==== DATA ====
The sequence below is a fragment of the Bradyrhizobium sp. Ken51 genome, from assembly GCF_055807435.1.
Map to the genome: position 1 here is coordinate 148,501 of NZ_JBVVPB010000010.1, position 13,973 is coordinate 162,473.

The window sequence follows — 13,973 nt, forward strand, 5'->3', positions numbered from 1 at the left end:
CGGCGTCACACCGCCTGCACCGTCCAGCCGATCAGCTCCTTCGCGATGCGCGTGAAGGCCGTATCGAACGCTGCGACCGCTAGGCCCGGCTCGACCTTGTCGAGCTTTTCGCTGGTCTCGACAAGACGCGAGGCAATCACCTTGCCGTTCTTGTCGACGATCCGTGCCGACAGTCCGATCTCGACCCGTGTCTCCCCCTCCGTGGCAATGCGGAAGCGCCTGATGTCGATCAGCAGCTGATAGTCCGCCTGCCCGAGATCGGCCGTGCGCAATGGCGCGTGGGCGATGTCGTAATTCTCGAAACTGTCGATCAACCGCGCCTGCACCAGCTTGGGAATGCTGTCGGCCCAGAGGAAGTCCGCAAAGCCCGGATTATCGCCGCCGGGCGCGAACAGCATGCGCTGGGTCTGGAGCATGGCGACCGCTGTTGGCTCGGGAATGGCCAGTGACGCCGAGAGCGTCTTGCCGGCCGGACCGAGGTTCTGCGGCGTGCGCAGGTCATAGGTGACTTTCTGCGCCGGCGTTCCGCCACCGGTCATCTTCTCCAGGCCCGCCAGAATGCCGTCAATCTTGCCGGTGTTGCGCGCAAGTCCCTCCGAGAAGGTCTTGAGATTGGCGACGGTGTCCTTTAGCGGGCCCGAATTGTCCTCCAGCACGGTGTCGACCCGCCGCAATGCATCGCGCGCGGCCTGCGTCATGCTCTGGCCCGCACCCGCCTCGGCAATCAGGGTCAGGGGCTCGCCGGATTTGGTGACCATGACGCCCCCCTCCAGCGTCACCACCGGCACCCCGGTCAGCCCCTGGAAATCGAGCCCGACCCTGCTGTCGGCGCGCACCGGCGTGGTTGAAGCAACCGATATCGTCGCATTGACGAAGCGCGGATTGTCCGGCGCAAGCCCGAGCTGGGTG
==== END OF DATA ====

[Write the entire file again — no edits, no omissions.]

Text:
The sequence below is a fragment of the Bradyrhizobium sp. Ken51 genome, from assembly GCF_055807435.1.
Map to the genome: position 1 here is coordinate 148,501 of NZ_JBVVPB010000010.1, position 13,973 is coordinate 162,473.

The window sequence follows — 13,973 nt, forward strand, 5'->3', positions numbered from 1 at the left end:
CGGCGTCACACCGCCTGCACCGTCCAGCCGATCAGCTCCTTCGCGATGCGCGTGAAGGCCGTATCGAACGCTGCGACCGCTAGGCCCGGCTCGACCTTGTCGAGCTTTTCGCTGGTCTCGACAAGACGCGAGGCAATCACCTTGCCGTTCTTGTCGACGATCCGTGCCGACAGTCCGATCTCGACCCGTGTCTCCCCCTCCGTGGCAATGCGGAAGCGCCTGATGTCGATCAGCAGCTGATAGTCCGCCTGCCCGAGATCGGCCGTGCGCAATGGCGCGTGGGCGATGTCGTAATTCTCGAAACTGTCGATCAACCGCGCCTGCACCAGCTTGGGAATGCTGTCGGCCCAGAGGAAGTCCGCAAAGCCCGGATTATCGCCGCCGGGCGCGAACAGCATGCGCTGGGTCTGGAGCATGGCGACCGCTGTTGGCTCGGGAATGGCCAGTGACGCCGAGAGCGTCTTGCCGGCCGGACCGAGGTTCTGCGGCGTGCGCAGGTCATAGGTGACTTTCTGCGCCGGCGTTCCGCCACCGGTCATCTTCTCCAGGCCCGCCAGAATGCCGTCAATCTTGCCGGTGTTGCGCGCAAGTCCCTCCGAGAAGGTCTTGAGATTGGCGACGGTGTCCTTTAGCGGGCCCGAATTGTCCTCCAGCACGGTGTCGACCCGCCGCAATGCATCGCGCGCGGCCTGCGTCATGCTCTGGCCCGCACCCGCCTCGGCAATCAGGGTCAGGGGCTCGCCGGATTTGGTGACCATGACGCCCCCCTCCAGCGTCACCACCGGCACCCCGGTCAGCCCCTGGAAATCGAGCCCGACCCTGCTGTCGGCGCGCACCGGCGTGGTTGAAGCAACCGATATCGTCGCATTGACGAAGCGCGGATTGTCCGGCGCAAGCCCGAGCTGGGTG